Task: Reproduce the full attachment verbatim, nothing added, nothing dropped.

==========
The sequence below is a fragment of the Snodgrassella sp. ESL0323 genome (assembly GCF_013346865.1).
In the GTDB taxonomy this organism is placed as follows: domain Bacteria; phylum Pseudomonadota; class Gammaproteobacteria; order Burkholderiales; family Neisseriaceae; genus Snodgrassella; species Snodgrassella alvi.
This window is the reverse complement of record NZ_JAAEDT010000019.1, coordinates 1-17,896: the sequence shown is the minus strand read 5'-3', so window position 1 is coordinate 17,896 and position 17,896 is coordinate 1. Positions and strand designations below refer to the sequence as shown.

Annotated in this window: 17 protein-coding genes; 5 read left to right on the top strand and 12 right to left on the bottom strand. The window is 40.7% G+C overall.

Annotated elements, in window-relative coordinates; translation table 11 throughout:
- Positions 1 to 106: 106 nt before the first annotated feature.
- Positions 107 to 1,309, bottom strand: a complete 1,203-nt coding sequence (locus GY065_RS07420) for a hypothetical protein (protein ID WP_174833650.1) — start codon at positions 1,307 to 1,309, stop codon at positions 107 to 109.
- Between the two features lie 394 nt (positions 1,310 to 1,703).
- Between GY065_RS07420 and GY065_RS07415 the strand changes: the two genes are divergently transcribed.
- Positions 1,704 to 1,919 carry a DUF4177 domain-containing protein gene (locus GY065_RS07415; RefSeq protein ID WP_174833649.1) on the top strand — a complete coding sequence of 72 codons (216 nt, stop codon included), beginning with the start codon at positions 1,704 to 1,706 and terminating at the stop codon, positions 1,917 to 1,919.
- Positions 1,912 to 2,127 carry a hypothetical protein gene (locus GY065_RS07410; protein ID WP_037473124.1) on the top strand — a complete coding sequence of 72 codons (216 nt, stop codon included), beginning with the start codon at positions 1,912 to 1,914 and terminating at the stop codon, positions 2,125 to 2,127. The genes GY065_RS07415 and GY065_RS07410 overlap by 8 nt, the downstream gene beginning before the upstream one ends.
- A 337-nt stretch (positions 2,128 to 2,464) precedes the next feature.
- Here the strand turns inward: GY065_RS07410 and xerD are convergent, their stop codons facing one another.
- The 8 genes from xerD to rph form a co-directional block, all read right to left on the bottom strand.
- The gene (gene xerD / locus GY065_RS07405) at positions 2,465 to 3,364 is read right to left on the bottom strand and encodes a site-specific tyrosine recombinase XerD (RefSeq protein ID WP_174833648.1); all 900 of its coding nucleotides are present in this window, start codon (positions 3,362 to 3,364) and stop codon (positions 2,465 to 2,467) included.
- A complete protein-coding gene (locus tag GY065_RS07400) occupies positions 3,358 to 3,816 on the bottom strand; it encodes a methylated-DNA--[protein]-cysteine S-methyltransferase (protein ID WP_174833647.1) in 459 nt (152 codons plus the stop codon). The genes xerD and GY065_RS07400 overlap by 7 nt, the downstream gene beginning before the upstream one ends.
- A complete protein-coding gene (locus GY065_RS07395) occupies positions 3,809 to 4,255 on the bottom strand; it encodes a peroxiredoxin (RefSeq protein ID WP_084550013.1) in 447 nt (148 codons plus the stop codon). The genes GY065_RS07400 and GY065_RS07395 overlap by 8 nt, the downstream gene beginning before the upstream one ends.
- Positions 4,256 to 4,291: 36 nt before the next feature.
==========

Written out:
The sequence below is a fragment of the Snodgrassella sp. ESL0323 genome (assembly GCF_013346865.1).
In the GTDB taxonomy this organism is placed as follows: domain Bacteria; phylum Pseudomonadota; class Gammaproteobacteria; order Burkholderiales; family Neisseriaceae; genus Snodgrassella; species Snodgrassella alvi.
This window is the reverse complement of record NZ_JAAEDT010000019.1, coordinates 1-17,896: the sequence shown is the minus strand read 5'-3', so window position 1 is coordinate 17,896 and position 17,896 is coordinate 1. Positions and strand designations below refer to the sequence as shown.

Annotated in this window: 17 protein-coding genes; 5 read left to right on the top strand and 12 right to left on the bottom strand. The window is 40.7% G+C overall.

Annotated elements, in window-relative coordinates; translation table 11 throughout:
- Positions 1 to 106: 106 nt before the first annotated feature.
- Positions 107 to 1,309, bottom strand: a complete 1,203-nt coding sequence (locus GY065_RS07420) for a hypothetical protein (protein ID WP_174833650.1) — start codon at positions 1,307 to 1,309, stop codon at positions 107 to 109.
- Between the two features lie 394 nt (positions 1,310 to 1,703).
- Between GY065_RS07420 and GY065_RS07415 the strand changes: the two genes are divergently transcribed.
- Positions 1,704 to 1,919 carry a DUF4177 domain-containing protein gene (locus GY065_RS07415; RefSeq protein ID WP_174833649.1) on the top strand — a complete coding sequence of 72 codons (216 nt, stop codon included), beginning with the start codon at positions 1,704 to 1,706 and terminating at the stop codon, positions 1,917 to 1,919.
- Positions 1,912 to 2,127 carry a hypothetical protein gene (locus GY065_RS07410; protein ID WP_037473124.1) on the top strand — a complete coding sequence of 72 codons (216 nt, stop codon included), beginning with the start codon at positions 1,912 to 1,914 and terminating at the stop codon, positions 2,125 to 2,127. The genes GY065_RS07415 and GY065_RS07410 overlap by 8 nt, the downstream gene beginning before the upstream one ends.
- A 337-nt stretch (positions 2,128 to 2,464) precedes the next feature.
- Here the strand turns inward: GY065_RS07410 and xerD are convergent, their stop codons facing one another.
- The 8 genes from xerD to rph form a co-directional block, all read right to left on the bottom strand.
- The gene (gene xerD / locus GY065_RS07405) at positions 2,465 to 3,364 is read right to left on the bottom strand and encodes a site-specific tyrosine recombinase XerD (RefSeq protein ID WP_174833648.1); all 900 of its coding nucleotides are present in this window, start codon (positions 3,362 to 3,364) and stop codon (positions 2,465 to 2,467) included.
- A complete protein-coding gene (locus tag GY065_RS07400) occupies positions 3,358 to 3,816 on the bottom strand; it encodes a methylated-DNA--[protein]-cysteine S-methyltransferase (protein ID WP_174833647.1) in 459 nt (152 codons plus the stop codon). The genes xerD and GY065_RS07400 overlap by 7 nt, the downstream gene beginning before the upstream one ends.
- A complete protein-coding gene (locus GY065_RS07395) occupies positions 3,809 to 4,255 on the bottom strand; it encodes a peroxiredoxin (RefSeq protein ID WP_084550013.1) in 447 nt (148 codons plus the stop codon). The genes GY065_RS07400 and GY065_RS07395 overlap by 8 nt, the downstream gene beginning before the upstream one ends.
- Positions 4,256 to 4,291: 36 nt before the next feature.